We all know the myth behind turkey and sleepiness. Certain foods such as turkey contain an amino acid called tryptophan that causes sleepiness, potentially resulting in post-Thanksgiving dinner naps everywhere. There is some doubt over whether that is true. Some believe turkey doesn't contain enough tryptophan to be effective. But were you aware that other foods, like popcorn, may have a similar effect?
Adults these days may not remember their parents yelling at them "Turn off that television/computer and go to sleep!" But they probably find themselves handing out that advice to their children on a nightly basis. And for a good reason, as research conducted by the University of Haifa and Jezreel Valley College in Israel has found that kids who have a television or computer in their room sleep less during the school year compared with their peers who don't. Researchers followed 444 middle school children with an average age of 14 and found the average bedtime was 11:04 p.m.
Researchers at Oxford University have found that nerve cells in the eye use the level of brightness in a person's environment to control sleepiness, according to an article in ScienceDaily. Much of our sleep patterns — feeling sleepy at night and awake during the day — are regulated by light and darkness. Light is the most powerful regulator of our biological clock. However, according to the article, drugs that have been developed to modify sleep-wake cycles target many chemical pathways and different parts of the brain at the same time, resulting in side effects.
Did you have trouble falling asleep last night? Did you experience difficulty staying asleep or did you wake up too early? If your answers were "yes," "yes" and "all the time," you have something in common with your fellow Americans. A survey of 1,466 adults conducted by the Consumer Reports National Research Center found that 44 percent of the respondents reported those problems — for many, repeatedly. The survey, to be published in the Consumer Report's September issue, also found that many people turn to medicine to treat sleep disorders, such as insomnia.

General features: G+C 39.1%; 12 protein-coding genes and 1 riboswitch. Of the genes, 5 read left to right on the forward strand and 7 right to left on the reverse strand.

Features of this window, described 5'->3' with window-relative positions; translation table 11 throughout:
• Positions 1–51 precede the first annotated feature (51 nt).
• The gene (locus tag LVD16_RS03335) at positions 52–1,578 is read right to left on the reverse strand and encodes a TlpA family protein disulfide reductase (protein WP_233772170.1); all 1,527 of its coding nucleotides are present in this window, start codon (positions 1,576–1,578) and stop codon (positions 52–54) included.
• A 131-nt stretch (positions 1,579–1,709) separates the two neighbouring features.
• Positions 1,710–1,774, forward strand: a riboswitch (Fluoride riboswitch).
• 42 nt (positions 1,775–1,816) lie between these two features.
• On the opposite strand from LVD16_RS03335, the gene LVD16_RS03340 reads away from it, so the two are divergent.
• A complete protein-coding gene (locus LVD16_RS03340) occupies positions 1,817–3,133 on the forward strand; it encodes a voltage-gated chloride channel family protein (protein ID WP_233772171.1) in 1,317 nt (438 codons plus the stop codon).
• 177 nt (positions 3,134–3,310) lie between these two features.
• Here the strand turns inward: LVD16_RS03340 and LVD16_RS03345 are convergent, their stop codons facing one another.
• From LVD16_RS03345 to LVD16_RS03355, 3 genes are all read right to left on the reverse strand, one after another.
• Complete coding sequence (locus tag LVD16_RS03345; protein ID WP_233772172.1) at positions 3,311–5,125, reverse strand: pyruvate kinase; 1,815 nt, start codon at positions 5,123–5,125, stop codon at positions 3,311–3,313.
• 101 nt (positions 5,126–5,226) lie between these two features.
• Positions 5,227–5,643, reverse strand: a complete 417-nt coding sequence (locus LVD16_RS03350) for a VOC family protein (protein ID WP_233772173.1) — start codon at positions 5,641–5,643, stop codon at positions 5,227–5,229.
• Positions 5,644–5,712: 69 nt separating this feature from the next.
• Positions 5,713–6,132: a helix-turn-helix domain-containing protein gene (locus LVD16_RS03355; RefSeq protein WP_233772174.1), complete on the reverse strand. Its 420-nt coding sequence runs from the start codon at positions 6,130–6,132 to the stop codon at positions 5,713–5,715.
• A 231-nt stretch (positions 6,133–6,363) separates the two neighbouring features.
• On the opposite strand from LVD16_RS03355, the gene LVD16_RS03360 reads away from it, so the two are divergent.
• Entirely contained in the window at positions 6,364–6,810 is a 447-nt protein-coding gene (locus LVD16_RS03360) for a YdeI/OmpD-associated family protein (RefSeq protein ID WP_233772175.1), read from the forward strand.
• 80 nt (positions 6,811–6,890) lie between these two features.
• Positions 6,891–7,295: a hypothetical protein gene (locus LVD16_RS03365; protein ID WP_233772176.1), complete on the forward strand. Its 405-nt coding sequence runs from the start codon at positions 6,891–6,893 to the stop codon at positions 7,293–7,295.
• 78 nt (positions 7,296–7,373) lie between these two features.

Everyone has experienced stress at one time or another, and it's not hard to imagine that too much stress can make you more susceptible to sickness. But why? According to a recent study in the journal Biological Psychiatry, researchers believe they've found a mechanism that alters the body's immune response when under stress. The researchers examined two groups — one composed of caregivers of family members with cancer and the other composed of individuals without that type of stress.
According to a study in the Journal of Applied Physiology, co-ingestion of large amounts of caffeine with carbohydrates after an exhausting workout rapidly replenishes glycogen, the muscle's primary fuel source. The study, conducted by researchers in Australia, looked at subjects who completed a cycling workout followed by a low-carb diet. The next morning they were asked to complete the workout again, but this time subjects either followed the workout with more carbohydrates or carbs plus caffeine.
Custom-made oral appliances are more effective than thermoplastic devices in treating mild sleep apnea, according to a study published in the American Journal of Respiratory and Critical Care Medicine. The study examined 35 patients during four months of treatment with both devices and discovered that the success rate was higher with custom-made devices and snoring was reduced to a greater extent. Also, 82% of patients preferred the custom devices after the study concluded.
How many times have you fallen asleep with the lights, or television on, or even stayed up late to use your computer right before going to bed? A key factor in regulating sleep and your biological clocks is exposure to light or to darkness so falling asleep with lights on may not be the best thing for a good night's sleep. Exposure to light stimulates a nerve pathway from the eye to parts of the brain that control hormones, body temperature and other functions that play a role in making us feel sleepy or wide-awake.